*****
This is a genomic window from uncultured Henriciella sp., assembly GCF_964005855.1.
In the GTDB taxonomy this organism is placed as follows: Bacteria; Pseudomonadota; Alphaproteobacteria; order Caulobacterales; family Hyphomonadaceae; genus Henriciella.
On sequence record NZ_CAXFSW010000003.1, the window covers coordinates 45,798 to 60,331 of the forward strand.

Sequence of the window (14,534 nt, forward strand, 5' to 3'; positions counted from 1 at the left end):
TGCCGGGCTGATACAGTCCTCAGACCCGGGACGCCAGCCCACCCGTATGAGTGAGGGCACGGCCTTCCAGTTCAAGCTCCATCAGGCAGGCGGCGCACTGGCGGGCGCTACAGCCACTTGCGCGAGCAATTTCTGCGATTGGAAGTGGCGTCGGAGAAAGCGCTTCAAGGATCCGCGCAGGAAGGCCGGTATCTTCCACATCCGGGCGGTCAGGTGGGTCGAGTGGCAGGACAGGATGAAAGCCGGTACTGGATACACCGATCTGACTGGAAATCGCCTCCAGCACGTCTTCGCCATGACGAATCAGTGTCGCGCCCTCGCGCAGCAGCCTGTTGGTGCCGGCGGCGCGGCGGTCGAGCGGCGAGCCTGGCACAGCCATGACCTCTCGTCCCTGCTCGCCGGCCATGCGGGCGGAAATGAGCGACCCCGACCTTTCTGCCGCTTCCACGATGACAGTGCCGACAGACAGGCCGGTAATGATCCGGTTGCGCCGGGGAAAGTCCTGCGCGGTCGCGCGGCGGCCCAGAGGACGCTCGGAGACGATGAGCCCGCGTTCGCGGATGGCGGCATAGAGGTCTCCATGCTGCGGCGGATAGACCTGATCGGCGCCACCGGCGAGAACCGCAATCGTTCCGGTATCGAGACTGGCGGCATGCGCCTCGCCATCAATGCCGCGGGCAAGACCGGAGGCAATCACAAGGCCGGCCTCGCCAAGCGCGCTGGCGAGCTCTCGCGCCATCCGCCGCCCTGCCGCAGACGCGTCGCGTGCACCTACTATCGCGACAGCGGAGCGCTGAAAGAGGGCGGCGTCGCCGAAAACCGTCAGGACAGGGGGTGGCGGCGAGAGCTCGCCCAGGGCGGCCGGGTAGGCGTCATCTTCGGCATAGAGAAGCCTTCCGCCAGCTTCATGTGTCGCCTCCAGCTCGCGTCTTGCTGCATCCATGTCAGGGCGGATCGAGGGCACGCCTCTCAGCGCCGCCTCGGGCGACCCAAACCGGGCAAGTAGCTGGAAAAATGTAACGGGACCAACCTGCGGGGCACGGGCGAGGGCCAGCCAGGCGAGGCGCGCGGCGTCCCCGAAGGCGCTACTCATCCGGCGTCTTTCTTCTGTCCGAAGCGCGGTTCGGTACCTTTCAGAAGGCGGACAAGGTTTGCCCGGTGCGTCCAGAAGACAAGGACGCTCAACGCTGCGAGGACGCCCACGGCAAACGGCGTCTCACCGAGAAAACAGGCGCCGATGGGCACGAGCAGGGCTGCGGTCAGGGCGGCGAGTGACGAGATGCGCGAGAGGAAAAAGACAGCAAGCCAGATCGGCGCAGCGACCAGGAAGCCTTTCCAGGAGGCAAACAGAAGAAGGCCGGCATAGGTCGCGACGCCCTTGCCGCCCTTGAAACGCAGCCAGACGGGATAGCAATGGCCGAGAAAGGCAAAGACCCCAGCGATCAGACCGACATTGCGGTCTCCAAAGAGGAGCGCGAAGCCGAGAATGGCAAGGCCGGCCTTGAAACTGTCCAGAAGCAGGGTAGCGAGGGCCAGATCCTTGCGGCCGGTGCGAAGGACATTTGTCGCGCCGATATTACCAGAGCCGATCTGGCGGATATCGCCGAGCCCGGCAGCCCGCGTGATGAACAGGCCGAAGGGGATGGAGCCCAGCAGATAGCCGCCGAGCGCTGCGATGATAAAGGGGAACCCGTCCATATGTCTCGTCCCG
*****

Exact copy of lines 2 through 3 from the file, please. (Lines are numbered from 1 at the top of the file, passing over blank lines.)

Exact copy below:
In the GTDB taxonomy this organism is placed as follows: Bacteria; Pseudomonadota; Alphaproteobacteria; order Caulobacterales; family Hyphomonadaceae; genus Henriciella.
On sequence record NZ_CAXFSW010000003.1, the window covers coordinates 45,798 to 60,331 of the forward strand.